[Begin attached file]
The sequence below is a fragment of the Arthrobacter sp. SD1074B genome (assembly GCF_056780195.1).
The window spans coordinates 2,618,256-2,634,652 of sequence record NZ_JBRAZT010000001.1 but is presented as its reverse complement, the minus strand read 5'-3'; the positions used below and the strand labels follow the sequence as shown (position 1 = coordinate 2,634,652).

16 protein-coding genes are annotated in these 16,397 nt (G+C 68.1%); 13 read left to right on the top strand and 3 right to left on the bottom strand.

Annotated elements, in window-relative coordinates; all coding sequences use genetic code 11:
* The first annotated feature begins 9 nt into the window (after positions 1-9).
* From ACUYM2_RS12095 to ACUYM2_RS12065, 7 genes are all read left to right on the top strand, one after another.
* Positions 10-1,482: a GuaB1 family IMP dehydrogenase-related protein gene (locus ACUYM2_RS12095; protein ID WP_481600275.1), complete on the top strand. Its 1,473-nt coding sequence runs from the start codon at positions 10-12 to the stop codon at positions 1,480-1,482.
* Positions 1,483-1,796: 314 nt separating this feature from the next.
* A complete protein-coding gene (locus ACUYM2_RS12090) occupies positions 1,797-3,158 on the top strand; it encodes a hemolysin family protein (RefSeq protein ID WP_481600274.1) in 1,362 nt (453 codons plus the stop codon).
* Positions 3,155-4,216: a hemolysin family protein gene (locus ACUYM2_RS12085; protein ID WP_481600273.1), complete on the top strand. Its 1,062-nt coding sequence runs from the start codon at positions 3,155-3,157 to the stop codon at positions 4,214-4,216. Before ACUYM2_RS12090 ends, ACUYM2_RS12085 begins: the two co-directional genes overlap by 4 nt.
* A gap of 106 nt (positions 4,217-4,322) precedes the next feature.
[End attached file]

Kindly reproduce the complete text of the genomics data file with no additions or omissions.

The sequence below is a fragment of the Arthrobacter sp. SD1074B genome (assembly GCF_056780195.1).
The window spans coordinates 2,618,256-2,634,652 of sequence record NZ_JBRAZT010000001.1 but is presented as its reverse complement, the minus strand read 5'-3'; the positions used below and the strand labels follow the sequence as shown (position 1 = coordinate 2,634,652).

16 protein-coding genes are annotated in these 16,397 nt (G+C 68.1%); 13 read left to right on the top strand and 3 right to left on the bottom strand.

Annotated elements, in window-relative coordinates; all coding sequences use genetic code 11:
* The first annotated feature begins 9 nt into the window (after positions 1-9).
* From ACUYM2_RS12095 to ACUYM2_RS12065, 7 genes are all read left to right on the top strand, one after another.
* Positions 10-1,482: a GuaB1 family IMP dehydrogenase-related protein gene (locus ACUYM2_RS12095; protein ID WP_481600275.1), complete on the top strand. Its 1,473-nt coding sequence runs from the start codon at positions 10-12 to the stop codon at positions 1,480-1,482.
* Positions 1,483-1,796: 314 nt separating this feature from the next.
* A complete protein-coding gene (locus ACUYM2_RS12090) occupies positions 1,797-3,158 on the top strand; it encodes a hemolysin family protein (RefSeq protein ID WP_481600274.1) in 1,362 nt (453 codons plus the stop codon).
* Positions 3,155-4,216: a hemolysin family protein gene (locus ACUYM2_RS12085; protein ID WP_481600273.1), complete on the top strand. Its 1,062-nt coding sequence runs from the start codon at positions 3,155-3,157 to the stop codon at positions 4,214-4,216. Before ACUYM2_RS12090 ends, ACUYM2_RS12085 begins: the two co-directional genes overlap by 4 nt.
* A gap of 106 nt (positions 4,217-4,322) precedes the next feature.